- From learning how to cook to being more accountable for his mistakes, Quinn Hughes has been making the most of his time at Michigan to prepare for what's waiting for him at the next level.
When Quinn Hughes decided to return to Michigan last summer, he knew he had a lot of developing to do.
But what’s been the most important thing he’s learned in this last season since being selected seventh overall by the Canucks in the 2018 NHL draft?
“Oh, I learned how to cook,” Hughes said.
The 19-year-old Hughes opted to extend his time with the Wolverines before heading to the NHL and decided to live on his own, forcing him to navigate his way through the kitchen. He keeps it simple, no go-to recipes quite yet, but Hughes’s newfound culinary expertise is just a small part of his growth in maturity that has become the theme of his sophomore season in Ann Arbor.
Michigan head coach Mel Pearson said Hughes is a rink rat—always working on his puck-handling and improving his shot—but it’s Hughes’s time off the ice that has impressed him the most this season, and the leadership that has stemmed from that.
“He is a leader without a doubt,” Pearson says. “He doesn’t wear a letter, but the way he performs and carries himself, there’s no doubt about that.”
Between his two seasons at Michigan and competing at the World Junior Championship for two years, Hughes said he’s always felt like a leader. But it’s perhaps the harder times that have tested him the most and have truly shown just how much he has developed.
When the Wolverines made their way to New York City for a game against Big Ten–foe Penn State, they were riding high on a 5–1 win over the Nittany Lions from two nights before and were looking to take a series sweep.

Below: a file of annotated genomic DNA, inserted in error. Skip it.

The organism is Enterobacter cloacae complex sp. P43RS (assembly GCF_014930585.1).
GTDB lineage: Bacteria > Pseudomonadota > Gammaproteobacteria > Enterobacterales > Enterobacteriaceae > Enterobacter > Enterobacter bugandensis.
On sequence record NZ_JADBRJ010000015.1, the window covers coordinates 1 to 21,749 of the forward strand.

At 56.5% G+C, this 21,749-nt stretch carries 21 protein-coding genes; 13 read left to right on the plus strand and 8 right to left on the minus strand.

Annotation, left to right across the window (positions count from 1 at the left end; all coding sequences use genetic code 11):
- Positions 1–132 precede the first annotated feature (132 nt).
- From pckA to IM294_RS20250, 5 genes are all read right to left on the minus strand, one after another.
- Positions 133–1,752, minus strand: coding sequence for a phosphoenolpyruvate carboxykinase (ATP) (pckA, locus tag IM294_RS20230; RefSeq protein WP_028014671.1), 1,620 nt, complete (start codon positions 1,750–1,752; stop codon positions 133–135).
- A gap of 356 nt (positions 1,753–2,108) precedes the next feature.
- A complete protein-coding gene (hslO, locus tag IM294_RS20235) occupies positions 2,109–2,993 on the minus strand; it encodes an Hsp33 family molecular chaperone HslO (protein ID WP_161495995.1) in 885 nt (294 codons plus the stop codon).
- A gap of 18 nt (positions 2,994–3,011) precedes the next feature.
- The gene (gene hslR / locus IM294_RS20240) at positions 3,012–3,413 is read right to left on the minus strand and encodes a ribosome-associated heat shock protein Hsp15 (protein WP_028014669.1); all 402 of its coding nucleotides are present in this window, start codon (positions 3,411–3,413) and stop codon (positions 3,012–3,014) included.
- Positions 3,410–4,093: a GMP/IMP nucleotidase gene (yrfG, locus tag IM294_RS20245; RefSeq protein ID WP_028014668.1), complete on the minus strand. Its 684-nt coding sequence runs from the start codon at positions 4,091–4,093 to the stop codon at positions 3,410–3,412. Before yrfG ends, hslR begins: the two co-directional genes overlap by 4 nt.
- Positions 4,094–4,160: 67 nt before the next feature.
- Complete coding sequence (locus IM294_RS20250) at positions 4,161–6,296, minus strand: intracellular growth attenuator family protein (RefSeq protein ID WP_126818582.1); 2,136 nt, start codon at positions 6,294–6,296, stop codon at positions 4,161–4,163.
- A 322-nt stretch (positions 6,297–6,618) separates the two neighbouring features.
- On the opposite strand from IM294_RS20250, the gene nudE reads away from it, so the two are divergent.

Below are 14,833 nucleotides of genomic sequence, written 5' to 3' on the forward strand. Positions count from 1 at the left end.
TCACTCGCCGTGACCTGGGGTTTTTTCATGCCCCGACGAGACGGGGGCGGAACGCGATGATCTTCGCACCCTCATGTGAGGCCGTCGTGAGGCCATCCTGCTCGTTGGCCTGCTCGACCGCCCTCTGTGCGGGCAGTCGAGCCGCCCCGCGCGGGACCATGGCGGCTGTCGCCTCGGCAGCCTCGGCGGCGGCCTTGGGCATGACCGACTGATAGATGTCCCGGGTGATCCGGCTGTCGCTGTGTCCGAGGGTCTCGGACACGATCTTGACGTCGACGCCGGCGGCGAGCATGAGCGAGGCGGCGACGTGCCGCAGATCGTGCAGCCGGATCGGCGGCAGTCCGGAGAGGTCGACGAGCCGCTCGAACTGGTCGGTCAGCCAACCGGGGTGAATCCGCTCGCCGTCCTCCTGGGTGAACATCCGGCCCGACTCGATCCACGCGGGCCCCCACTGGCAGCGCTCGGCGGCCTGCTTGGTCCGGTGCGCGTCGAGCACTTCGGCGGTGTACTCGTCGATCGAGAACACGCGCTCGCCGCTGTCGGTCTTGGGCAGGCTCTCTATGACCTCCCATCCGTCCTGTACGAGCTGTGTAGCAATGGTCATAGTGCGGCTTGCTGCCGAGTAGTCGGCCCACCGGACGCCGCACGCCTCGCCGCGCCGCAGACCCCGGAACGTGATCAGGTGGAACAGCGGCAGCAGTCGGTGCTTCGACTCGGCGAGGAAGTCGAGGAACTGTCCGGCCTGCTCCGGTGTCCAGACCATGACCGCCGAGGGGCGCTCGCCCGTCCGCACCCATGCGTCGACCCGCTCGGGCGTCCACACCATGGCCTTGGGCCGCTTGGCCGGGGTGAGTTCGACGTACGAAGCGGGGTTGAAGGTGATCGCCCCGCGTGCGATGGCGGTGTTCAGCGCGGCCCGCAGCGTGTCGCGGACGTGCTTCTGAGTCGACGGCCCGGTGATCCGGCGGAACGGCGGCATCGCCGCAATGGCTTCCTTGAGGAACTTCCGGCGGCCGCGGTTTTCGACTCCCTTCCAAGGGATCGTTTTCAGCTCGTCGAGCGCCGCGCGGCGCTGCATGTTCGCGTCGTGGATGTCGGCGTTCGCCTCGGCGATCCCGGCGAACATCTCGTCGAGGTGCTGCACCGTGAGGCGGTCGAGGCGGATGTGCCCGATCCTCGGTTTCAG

But as the teams faced off at Madison Square Garden on Jan. 26, it took only a period to show that despite being heavily outshot, Penn State was in control of the game, taking a 4–0 lead into the first intermission thanks in part to a costly turnover from Hughes.
It’s not uncommon to see the skilled defenseman skate the puck through the neutral zone, usually gliding around opponents and creating scoring chances. But this time he found himself clashing with the stick of Nittany Lions star Evan Barratt, who poked it away from Hughes and found Liam Folkes on the breakaway to give Penn State a 2–0 lead.
Things didn’t improve in the second period. As Hughes was skating through the neutral zone once again, this time on the power play, a behind-the-back pass was intercepted by Alex Limoges, who then scored on a one-on-none chance.
Pearson said that Hughes stood up in the locker room following the 5–2 loss and took responsibility for his mistakes.
“It takes a lot to do that, especially for a young player who’s an elite player,” Pearson says. “To call yourself out in front of the team, and once you do that you have to back it up.” And Hughes decided not to waste much time to do so. The following weekend when the team went to Minnesota, Hughes scored a goal and added an assist. “He was arguably the best player on the ice.”
But even in that Penn State game, which Pearson dubbed as the worst he’d ever seen Hughes play, there were still moments highlighting why it’s so easy to be enamored with his game.
Down four goals to start the second, Hughes found himself deep in the offensive zone with two Penn State players closing in on him. He shook them off his 5-foot-10 frame with ease, skated behind the net and wrapped around the other side to get a shot on goal, the rebound going to Luke Morgan for Michigan to finally get on the board and find its first moment of relief.
“It was a great play,” Morgan said after the game. “He had great puck protection the whole time. He came around the net and I just battled for a position. It sort of just went off me and ended in the back of the net.”